Calm down! Pocket Scouser is here

app screenshotThat’s right, all your scouse prayers have been answered. My first Android app is now officially on the market, and it’s free! It’s basically a scouse accent soundboard. You press the buttons and it says stuff in a scouse accent. You know, like how people from Liverpool talk. But more comedy.

It’s a pretty basic app, but I just wanted to get to grips with the Android platform. I also wanted something that was visually more interesting than the average Android app (yes I know I’m not a graphical wizard, but the bar is pretty low here), and wanted to make sure it supported all the different screen sizes in both portrait and landscape mode. The official dev guide says this is easy to do, but as soon as you start using custom graphics then it becomes a bit more challenging. Unfortunately this is a reality of the platform, so I felt it was important to try and do it right. So let me know if it’s displaying weirdly on your device!

I’ve learned a lot about Android in doing this little app, and I hope to write up a post soon with some tips for beginners so others don’t have to fall into the same traps.

If you’re reading this from your Android device, you can install the app directly with this link. Or if you’re a QR code kind of person:

QR code for app URL on market


Arduino Christmas tunes player

I made a thing! A festive Arduino thing!

It’s a Christmas tunes player, and lets you choose from four different Christmas songs to play. You select a tune by twisting the potentiometer, and the four LEDs give you feedback as to which song is selected. You then start the song playing by pressing the microswitch.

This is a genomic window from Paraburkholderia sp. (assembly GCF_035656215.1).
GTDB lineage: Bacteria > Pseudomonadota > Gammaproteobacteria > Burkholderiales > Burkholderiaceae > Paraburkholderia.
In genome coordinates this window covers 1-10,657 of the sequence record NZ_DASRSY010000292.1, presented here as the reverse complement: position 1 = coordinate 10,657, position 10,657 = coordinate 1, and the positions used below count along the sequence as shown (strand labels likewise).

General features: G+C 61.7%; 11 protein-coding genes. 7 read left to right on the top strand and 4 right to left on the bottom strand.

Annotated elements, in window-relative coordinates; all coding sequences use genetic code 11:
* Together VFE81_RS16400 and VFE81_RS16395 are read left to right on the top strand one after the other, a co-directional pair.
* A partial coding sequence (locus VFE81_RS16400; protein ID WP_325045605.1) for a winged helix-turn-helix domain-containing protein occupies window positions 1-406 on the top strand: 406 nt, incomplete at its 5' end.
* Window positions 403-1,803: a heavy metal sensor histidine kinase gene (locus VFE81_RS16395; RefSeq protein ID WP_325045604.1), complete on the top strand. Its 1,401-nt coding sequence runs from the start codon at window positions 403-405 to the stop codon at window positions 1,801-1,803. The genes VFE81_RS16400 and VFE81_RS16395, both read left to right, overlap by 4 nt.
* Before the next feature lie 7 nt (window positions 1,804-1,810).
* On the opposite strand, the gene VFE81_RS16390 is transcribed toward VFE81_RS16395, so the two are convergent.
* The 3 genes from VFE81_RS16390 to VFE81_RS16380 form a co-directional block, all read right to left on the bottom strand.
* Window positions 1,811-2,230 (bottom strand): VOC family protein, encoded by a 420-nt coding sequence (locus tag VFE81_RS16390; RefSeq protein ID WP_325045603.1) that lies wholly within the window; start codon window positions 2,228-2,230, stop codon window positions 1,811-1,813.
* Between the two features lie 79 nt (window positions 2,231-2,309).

(OK so technically I made it last year, but have only just gotten round to documenting it now)

If you want to try this out yourself, all the necessary electronics are included in the amazing oomlaut starter kit, and you can get my source code here, which has full instructions in the comments.

Here’s a photo of the circuit itself:

Christmas Tunes circuit

Overhead view of circuit (big image, for great zooming justice)

It’s a bit chaotic on there, so here are the important bits:

  • Piezo speaker
    • Input from: Digital 9
    • Other pin: Ground
  • Potentiometer
    • Output to: Analog In 2
  • Microswitch
    • Output to: Digital 2 (tied to +5V using 10kΩ resistor (brown-black-orange))
    • Other pin: Ground
  • LEDs
    • Inputs from: Digital 3,4,5,6
    • Each LED goes to Ground via a 560Ω resistor (green-blue-brown)

Now obviously it doesn’t have to be a Christmas tunes player – you can put any tunes you want onto it! You can edit the source code and write a different tune using the simple grammar, which basically consists of a string of [note][duration]s, with a full stop (.) at the end. So for example, We Wish You a Merry Christmas looks like this:


You can also set a tempo for each song. I won’t bore you with all the details here, but if you want to write your own tunes then there are full instructions over at GitHub.